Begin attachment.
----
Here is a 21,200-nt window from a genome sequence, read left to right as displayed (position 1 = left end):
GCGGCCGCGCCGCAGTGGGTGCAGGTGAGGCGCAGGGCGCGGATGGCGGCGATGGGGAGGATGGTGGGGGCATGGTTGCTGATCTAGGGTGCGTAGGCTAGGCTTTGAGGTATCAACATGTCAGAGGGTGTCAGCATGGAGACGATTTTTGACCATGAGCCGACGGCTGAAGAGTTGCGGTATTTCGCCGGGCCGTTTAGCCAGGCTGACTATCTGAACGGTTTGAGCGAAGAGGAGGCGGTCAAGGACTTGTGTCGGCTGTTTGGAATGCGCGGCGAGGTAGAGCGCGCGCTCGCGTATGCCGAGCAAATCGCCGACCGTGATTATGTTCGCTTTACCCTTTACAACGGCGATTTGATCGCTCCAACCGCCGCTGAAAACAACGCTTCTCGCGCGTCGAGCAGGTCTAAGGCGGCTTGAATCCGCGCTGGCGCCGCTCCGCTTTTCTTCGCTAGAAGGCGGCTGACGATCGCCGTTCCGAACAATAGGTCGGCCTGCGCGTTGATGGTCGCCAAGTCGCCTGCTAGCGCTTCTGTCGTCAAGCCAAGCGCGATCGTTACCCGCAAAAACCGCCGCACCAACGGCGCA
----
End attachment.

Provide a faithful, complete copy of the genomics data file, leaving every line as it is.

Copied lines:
Here is a 21,200-nt window from a genome sequence, read left to right as displayed (position 1 = left end):
GCGGCCGCGCCGCAGTGGGTGCAGGTGAGGCGCAGGGCGCGGATGGCGGCGATGGGGAGGATGGTGGGGGCATGGTTGCTGATCTAGGGTGCGTAGGCTAGGCTTTGAGGTATCAACATGTCAGAGGGTGTCAGCATGGAGACGATTTTTGACCATGAGCCGACGGCTGAAGAGTTGCGGTATTTCGCCGGGCCGTTTAGCCAGGCTGACTATCTGAACGGTTTGAGCGAAGAGGAGGCGGTCAAGGACTTGTGTCGGCTGTTTGGAATGCGCGGCGAGGTAGAGCGCGCGCTCGCGTATGCCGAGCAAATCGCCGACCGTGATTATGTTCGCTTTACCCTTTACAACGGCGATTTGATCGCTCCAACCGCCGCTGAAAACAACGCTTCTCGCGCGTCGAGCAGGTCTAAGGCGGCTTGAATCCGCGCTGGCGCCGCTCCGCTTTTCTTCGCTAGAAGGCGGCTGACGATCGCCGTTCCGAACAATAGGTCGGCCTGCGCGTTGATGGTCGCCAAGTCGCCTGCTAGCGCTTCTGTCGTCAAGCCAAGCGCGATCGTTACCCGCAAAAACCGCCGCACCAACGGCGCA